Analysis On The Effect Of Terrorism In Nigeria
On `1st October 2010 around 10:30am, there was a car bombing also referred to as the “2010 Nigeria Independence Day attack where two car bombing were carried out against crowds celebrating the fiftieth anniversary (golden jubilee) of Nigeria’s independence. The Attack left 12 dead and 17 injured.
Around 11:30pm on 25th of July 2016, militants blew up a state-run oil pipeline Akwa Ibom state which caused massive spills in the latest attack on the country’s oil infrastructure, injured living person and affected human properties as well; people suffered loss of possession and lack of means of livelihood.
From the above and Nigerian history, it may be presumed that Terrorism is not a new development in human society neither it is strange in its manifestations. It has been manifested in various ways; it has been manifested in forms of communal boundary, ethnic and religious clashes. It has become a worldwide problem that is seriously threatening the foundation of world peace, survival of democracy, human and the protection human rights in the nations of the world.
This paper will seek to deliberate on how the offence of terrorism is seen the eyes of the law and other offences committed during the act of terrorism. It will go further to show how an action can be maintained in tort though it is a crime, showing who the action will lie against the, and whether or not damages can be awarded as a result of the injury suffered in the act of terrorism. This work will as well show the extent that terrorist activities have affected Nigeria’s economic, Political, and educational development in this 21st century, will as well show some ways that this act of terrorism may be overcome.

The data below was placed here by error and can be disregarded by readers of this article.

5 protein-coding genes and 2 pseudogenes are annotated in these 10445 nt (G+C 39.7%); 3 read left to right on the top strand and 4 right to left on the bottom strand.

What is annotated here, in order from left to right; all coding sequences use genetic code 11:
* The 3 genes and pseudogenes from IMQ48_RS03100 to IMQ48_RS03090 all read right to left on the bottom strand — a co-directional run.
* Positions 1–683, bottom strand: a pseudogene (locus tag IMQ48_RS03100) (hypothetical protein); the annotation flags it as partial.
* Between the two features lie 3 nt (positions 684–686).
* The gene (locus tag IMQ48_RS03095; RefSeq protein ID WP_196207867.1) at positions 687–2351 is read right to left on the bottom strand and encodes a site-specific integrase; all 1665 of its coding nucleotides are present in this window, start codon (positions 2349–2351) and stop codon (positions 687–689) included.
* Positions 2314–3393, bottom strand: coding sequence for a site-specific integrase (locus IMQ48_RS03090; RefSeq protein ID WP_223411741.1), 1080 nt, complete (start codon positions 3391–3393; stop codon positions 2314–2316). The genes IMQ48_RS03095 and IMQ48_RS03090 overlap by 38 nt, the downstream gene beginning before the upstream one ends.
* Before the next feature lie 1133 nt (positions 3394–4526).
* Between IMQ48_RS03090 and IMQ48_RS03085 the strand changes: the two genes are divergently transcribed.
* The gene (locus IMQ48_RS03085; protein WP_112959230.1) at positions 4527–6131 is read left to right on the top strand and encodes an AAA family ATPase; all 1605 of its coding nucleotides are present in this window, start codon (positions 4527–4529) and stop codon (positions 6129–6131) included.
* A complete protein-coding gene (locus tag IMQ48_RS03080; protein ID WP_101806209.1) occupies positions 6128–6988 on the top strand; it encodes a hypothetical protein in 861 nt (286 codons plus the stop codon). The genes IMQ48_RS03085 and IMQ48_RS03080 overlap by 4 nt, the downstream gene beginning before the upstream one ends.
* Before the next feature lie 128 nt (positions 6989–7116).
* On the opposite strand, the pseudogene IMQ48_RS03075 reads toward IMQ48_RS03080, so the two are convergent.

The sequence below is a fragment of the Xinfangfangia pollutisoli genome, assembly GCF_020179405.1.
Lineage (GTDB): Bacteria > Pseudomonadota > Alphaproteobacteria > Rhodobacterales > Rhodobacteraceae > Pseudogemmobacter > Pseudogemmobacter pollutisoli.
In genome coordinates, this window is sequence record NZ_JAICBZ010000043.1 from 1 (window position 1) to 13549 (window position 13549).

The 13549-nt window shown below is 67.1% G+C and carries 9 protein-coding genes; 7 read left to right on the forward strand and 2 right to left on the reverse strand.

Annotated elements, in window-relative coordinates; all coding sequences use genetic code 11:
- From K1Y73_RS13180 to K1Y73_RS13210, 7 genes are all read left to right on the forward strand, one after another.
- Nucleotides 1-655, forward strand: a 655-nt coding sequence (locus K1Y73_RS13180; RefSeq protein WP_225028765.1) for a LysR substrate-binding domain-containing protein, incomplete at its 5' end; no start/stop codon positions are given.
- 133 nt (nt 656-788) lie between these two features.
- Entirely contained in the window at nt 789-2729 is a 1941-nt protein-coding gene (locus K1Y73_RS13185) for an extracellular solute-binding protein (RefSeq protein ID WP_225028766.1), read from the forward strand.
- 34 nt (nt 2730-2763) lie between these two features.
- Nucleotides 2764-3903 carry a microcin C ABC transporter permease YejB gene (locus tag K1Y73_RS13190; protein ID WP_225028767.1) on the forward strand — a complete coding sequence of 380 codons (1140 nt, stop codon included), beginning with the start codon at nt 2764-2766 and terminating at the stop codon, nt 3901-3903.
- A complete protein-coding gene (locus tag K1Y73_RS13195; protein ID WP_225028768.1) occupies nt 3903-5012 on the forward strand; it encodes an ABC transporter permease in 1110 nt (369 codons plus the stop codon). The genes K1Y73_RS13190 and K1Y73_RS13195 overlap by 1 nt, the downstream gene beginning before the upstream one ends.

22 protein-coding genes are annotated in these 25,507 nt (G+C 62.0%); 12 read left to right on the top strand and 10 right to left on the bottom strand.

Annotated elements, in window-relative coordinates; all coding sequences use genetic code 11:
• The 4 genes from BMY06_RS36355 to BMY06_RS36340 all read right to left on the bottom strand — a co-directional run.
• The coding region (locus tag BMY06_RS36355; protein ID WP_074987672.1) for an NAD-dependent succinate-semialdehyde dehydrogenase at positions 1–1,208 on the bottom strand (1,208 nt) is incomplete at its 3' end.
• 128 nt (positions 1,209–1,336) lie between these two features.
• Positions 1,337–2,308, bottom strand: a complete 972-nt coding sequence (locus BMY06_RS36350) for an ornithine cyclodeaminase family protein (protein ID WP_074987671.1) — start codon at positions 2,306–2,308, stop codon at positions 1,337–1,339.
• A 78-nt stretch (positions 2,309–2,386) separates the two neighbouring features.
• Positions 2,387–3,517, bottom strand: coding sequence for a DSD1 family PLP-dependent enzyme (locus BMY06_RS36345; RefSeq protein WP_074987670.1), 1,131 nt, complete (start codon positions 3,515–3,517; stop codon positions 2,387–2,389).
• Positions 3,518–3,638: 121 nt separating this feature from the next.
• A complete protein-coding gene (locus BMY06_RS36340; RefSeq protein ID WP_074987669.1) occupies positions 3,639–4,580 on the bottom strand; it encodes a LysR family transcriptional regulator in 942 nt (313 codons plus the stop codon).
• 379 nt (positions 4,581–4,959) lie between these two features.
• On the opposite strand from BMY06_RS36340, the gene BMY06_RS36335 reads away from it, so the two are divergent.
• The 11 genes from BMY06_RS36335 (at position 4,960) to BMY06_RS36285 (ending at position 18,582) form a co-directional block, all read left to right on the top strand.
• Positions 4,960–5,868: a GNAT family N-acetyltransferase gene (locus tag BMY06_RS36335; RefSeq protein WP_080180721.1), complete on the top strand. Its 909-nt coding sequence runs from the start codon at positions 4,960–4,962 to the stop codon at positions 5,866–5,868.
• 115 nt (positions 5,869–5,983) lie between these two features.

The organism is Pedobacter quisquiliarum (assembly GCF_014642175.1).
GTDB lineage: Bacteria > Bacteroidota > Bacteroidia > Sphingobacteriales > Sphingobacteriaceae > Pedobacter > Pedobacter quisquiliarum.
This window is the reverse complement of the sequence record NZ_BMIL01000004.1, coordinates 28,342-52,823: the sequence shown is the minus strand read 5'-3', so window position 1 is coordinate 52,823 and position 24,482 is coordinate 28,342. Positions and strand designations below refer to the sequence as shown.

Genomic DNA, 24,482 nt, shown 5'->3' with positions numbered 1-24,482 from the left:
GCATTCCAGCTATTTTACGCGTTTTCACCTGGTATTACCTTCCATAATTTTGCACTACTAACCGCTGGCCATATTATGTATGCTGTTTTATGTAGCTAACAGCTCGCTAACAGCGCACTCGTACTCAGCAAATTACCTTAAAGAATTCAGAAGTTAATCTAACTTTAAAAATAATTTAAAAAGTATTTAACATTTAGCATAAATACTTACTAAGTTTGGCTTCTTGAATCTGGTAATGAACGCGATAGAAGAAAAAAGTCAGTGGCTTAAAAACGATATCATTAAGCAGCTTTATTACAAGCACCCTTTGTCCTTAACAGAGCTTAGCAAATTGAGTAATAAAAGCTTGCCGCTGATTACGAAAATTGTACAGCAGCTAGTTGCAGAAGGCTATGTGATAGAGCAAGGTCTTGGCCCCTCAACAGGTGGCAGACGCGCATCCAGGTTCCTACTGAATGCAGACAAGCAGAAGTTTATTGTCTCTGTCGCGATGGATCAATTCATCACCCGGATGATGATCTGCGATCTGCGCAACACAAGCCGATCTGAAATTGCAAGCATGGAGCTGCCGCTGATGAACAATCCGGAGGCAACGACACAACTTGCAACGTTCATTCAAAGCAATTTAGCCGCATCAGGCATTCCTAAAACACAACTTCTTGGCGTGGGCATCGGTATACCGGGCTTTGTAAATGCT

By way of meaning and description, terrorism has been described as both tactic and strategy; a crime and a holy duty; a justified action to oppression and an inexcusable abomination. Terrorism is also “the use of bombs and violence especially against ordinary people to try to force a government to do something”. Also, it is “the use of violent action in order to achieve political aims or to force a government to act an act of terrorism”
Bryan A. Garner, defines terrorism as “the use or threat of violence to intimidate or cause panic, especially as a means of affecting political conduit”
Paul Wilkinson sees it from the political perspective when he said “political terrorism may be briefly defined as a special form of clandestine, undeclared and unconstitutional warfare without any humanitarian restraint or rules”.
The United States Department of Defence defines terrorism as “the calculated use of unlawful violence or threat of unlawful violence to inculcate fear to coerce or intimidate governments or societies in pursuit of goals that are general, religious, political or ideological”
The above definitions have three key elements- violence, fear and intimidation and each produces terror in its victims. Putting it differently, we can say that violence, fear and intimidation are three fundamental elements of the offence of terrorism.
In the Nigeria’s case, Boko Haram coupled with the latest activities of the Niger Delter Avengers has become the main and prominent terrorist group that are causing political, social, economic and educational upheavals. These activities seem to be increasing on daily basis and the extent it has gotten into has become unimaginable. Indeed, these situations need to be handled with kid gloves.